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Sticky Toffee Pudding

By Alan Ng | August 31, 2020

Knowing that Sticky Toffee Pudding (I’m lost on the title’s meaning) is the first film for its cast and crew, it’s quite an impressive accomplishment. Though it’s packed with lots of story, there’s a lot of attention placed on each character’s story. It’s dense but never feels overdone. The heart and emotion of each story come out as well. Ultimately, it is a story about high school life.

At the same time, as good as the story is, there are mistakes made that are not uncommon to first-time filmmakers, particularly films with a small to non-existent budget. First, the film is shot with a handheld camera, and there’s a lot of shaking going on, especially with scenes involving walking. It’s not Blair Witch-bad, but it’s noticeable. There were also sound issues where dialogue sometimes fights with ambient noise and room reverberation.

Editing is also an issue, not necessarily with the overall story, but with the construction of certain scenes. When Ariel drops the photo of Moses and Roisin picks it up, movements are missing creating awkward jumps in action. And quite frankly, shot composition could have used a bit of attention. Again, rookie mistakes.

“The heart and emotion of each story come out as well. Ultimately, it is a story about high school life.”

As much as I liked the story, I struggled over issues of character development. The best way to say it is…we have a story of seven characters, and we see them doing things, having conversations, and dealing with what the story throws at them. But what we need (upfront) is a reason to connect and care about the characters. Shelby lost his best friend. Sure, we’ve all been there. Other than feeling depressed, how did this event change him? What was he like before? Also, Charles is the aggressive one of the gang and liberally uses the F-word against Ariel. Why? What’s his background? In a way, each character is a basic stereotype in need of being fleshed out as dynamic characters.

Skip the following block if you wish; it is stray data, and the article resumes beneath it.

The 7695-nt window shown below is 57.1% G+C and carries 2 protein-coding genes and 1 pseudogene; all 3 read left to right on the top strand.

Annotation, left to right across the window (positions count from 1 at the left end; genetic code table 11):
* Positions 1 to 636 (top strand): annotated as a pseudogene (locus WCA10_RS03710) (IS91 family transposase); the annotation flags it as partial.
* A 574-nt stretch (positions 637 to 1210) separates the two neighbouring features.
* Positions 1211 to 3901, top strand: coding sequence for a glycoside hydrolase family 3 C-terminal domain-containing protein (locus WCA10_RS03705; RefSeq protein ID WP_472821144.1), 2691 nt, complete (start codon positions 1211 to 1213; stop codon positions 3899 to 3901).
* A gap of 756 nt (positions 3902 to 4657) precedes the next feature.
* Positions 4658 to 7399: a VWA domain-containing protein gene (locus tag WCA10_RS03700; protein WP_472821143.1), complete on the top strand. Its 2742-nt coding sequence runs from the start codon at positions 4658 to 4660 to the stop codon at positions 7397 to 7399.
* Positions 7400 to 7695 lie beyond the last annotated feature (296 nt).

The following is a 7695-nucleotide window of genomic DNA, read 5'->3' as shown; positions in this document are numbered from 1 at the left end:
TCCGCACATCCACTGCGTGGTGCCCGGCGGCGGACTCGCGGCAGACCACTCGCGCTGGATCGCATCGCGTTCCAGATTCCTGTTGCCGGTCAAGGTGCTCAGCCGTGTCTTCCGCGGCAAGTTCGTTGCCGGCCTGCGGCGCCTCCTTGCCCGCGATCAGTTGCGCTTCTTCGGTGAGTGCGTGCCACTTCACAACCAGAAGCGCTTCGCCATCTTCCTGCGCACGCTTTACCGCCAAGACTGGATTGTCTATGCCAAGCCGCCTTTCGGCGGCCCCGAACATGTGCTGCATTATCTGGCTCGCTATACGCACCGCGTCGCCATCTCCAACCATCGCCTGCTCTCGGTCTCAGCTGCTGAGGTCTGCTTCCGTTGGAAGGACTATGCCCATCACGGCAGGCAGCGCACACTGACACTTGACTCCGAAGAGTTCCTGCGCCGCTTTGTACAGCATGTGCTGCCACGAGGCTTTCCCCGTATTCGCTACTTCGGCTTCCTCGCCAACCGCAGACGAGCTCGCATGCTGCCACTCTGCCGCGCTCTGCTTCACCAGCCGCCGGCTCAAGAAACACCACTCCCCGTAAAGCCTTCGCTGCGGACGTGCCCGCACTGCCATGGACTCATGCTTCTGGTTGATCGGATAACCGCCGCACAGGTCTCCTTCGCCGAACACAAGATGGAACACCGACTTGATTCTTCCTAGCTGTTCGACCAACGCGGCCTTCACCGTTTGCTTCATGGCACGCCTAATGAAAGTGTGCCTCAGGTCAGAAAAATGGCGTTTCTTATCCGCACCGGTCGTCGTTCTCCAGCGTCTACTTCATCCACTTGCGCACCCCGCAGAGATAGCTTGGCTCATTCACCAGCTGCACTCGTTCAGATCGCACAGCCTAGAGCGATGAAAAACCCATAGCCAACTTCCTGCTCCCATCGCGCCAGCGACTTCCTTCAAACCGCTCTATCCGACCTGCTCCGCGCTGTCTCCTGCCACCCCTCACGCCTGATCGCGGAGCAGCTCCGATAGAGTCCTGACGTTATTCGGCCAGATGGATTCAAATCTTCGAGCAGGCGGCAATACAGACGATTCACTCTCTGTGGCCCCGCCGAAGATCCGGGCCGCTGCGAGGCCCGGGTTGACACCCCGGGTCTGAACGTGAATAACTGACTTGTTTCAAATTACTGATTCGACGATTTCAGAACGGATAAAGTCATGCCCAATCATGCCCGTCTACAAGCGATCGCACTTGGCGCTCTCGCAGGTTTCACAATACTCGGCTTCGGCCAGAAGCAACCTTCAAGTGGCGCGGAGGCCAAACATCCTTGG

The best experience that a first-time director, writers, actors, and crew can get from their first film is making said first movie. Sticky Toffee Pudding is a great start. It’s clear that a great deal of effort was put into the script, the actors loved their characters, and everyone involved rallied together to make this feature film. It reeks of hard work and dedication across the board. Now it’s a matter of identifying the weaknesses, turn them into strengths, and make that next film.

Sticky Toffee Pudding (2020)

Directed and Written: Harvard John

Starring: Samuel Nicholls, Emma-Kate Barry, Charles Howard, Genevieve Lewis, Callum Henderson, Sophie Mae, Samuel G. Caple, Abi Watkinson, etc.

Movie score: 7/10

Sticky Toffee Pudding Image

"…reeks of hard work and dedication across the board."

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